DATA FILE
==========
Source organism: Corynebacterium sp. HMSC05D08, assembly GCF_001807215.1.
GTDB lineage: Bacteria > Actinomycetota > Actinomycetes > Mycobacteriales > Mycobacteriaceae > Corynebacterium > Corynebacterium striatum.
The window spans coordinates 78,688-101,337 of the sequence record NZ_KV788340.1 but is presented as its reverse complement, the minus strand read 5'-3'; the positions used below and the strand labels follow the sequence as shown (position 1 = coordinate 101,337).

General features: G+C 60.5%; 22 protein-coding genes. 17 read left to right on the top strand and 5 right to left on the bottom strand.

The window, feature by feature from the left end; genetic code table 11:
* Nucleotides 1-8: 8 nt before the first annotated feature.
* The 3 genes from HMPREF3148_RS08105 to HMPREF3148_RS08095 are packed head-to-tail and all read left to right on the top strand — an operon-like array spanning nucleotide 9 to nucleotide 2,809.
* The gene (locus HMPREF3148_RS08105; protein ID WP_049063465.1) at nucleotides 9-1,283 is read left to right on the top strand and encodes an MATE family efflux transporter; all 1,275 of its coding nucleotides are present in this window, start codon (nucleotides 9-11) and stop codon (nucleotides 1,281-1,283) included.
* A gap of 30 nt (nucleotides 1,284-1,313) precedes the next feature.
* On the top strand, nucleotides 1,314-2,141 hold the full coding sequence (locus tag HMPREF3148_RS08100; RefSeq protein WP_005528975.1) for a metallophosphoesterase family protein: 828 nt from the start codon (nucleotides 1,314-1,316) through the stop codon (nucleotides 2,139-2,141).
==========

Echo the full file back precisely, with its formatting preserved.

Source organism: Corynebacterium sp. HMSC05D08, assembly GCF_001807215.1.
GTDB lineage: Bacteria > Actinomycetota > Actinomycetes > Mycobacteriales > Mycobacteriaceae > Corynebacterium > Corynebacterium striatum.
The window spans coordinates 78,688-101,337 of the sequence record NZ_KV788340.1 but is presented as its reverse complement, the minus strand read 5'-3'; the positions used below and the strand labels follow the sequence as shown (position 1 = coordinate 101,337).

General features: G+C 60.5%; 22 protein-coding genes. 17 read left to right on the top strand and 5 right to left on the bottom strand.

The window, feature by feature from the left end; genetic code table 11:
* Nucleotides 1-8: 8 nt before the first annotated feature.
* The 3 genes from HMPREF3148_RS08105 to HMPREF3148_RS08095 are packed head-to-tail and all read left to right on the top strand — an operon-like array spanning nucleotide 9 to nucleotide 2,809.
* The gene (locus HMPREF3148_RS08105; protein ID WP_049063465.1) at nucleotides 9-1,283 is read left to right on the top strand and encodes an MATE family efflux transporter; all 1,275 of its coding nucleotides are present in this window, start codon (nucleotides 9-11) and stop codon (nucleotides 1,281-1,283) included.
* A gap of 30 nt (nucleotides 1,284-1,313) precedes the next feature.
* On the top strand, nucleotides 1,314-2,141 hold the full coding sequence (locus tag HMPREF3148_RS08100; RefSeq protein WP_005528975.1) for a metallophosphoesterase family protein: 828 nt from the start codon (nucleotides 1,314-1,316) through the stop codon (nucleotides 2,139-2,141).